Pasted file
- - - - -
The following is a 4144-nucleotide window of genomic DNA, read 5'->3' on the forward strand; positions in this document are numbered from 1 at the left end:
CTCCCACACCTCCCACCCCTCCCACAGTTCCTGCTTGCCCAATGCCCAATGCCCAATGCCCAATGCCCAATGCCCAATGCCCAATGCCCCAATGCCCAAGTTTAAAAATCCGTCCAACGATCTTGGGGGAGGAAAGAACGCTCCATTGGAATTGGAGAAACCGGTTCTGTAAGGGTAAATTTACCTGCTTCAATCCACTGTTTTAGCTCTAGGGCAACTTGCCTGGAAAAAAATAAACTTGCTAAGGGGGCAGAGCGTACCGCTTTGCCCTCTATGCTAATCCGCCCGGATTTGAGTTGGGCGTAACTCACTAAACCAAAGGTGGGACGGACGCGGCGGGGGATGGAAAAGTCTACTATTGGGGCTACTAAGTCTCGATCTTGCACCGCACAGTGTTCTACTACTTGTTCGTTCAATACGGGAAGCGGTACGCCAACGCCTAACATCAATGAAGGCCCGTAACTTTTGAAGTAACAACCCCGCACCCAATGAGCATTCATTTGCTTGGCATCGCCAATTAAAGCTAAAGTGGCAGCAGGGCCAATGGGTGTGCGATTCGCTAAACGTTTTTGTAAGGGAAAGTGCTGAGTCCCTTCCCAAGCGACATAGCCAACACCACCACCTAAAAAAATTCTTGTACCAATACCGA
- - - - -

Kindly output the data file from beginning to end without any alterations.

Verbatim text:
The following is a 4144-nucleotide window of genomic DNA, read 5'->3' on the forward strand; positions in this document are numbered from 1 at the left end:
CTCCCACACCTCCCACCCCTCCCACAGTTCCTGCTTGCCCAATGCCCAATGCCCAATGCCCAATGCCCAATGCCCAATGCCCAATGCCCCAATGCCCAAGTTTAAAAATCCGTCCAACGATCTTGGGGGAGGAAAGAACGCTCCATTGGAATTGGAGAAACCGGTTCTGTAAGGGTAAATTTACCTGCTTCAATCCACTGTTTTAGCTCTAGGGCAACTTGCCTGGAAAAAAATAAACTTGCTAAGGGGGCAGAGCGTACCGCTTTGCCCTCTATGCTAATCCGCCCGGATTTGAGTTGGGCGTAACTCACTAAACCAAAGGTGGGACGGACGCGGCGGGGGATGGAAAAGTCTACTATTGGGGCTACTAAGTCTCGATCTTGCACCGCACAGTGTTCTACTACTTGTTCGTTCAATACGGGAAGCGGTACGCCAACGCCTAACATCAATGAAGGCCCGTAACTTTTGAAGTAACAACCCCGCACCCAATGAGCATTCATTTGCTTGGCATCGCCAATTAAAGCTAAAGTGGCAGCAGGGCCAATGGGTGTGCGATTCGCTAAACGTTTTTGTAAGGGAAAGTGCTGAGTCCCTTCCCAAGCGACATAGCCAACACCACCACCTAAAAAAATTCTTGTACCAATACCGA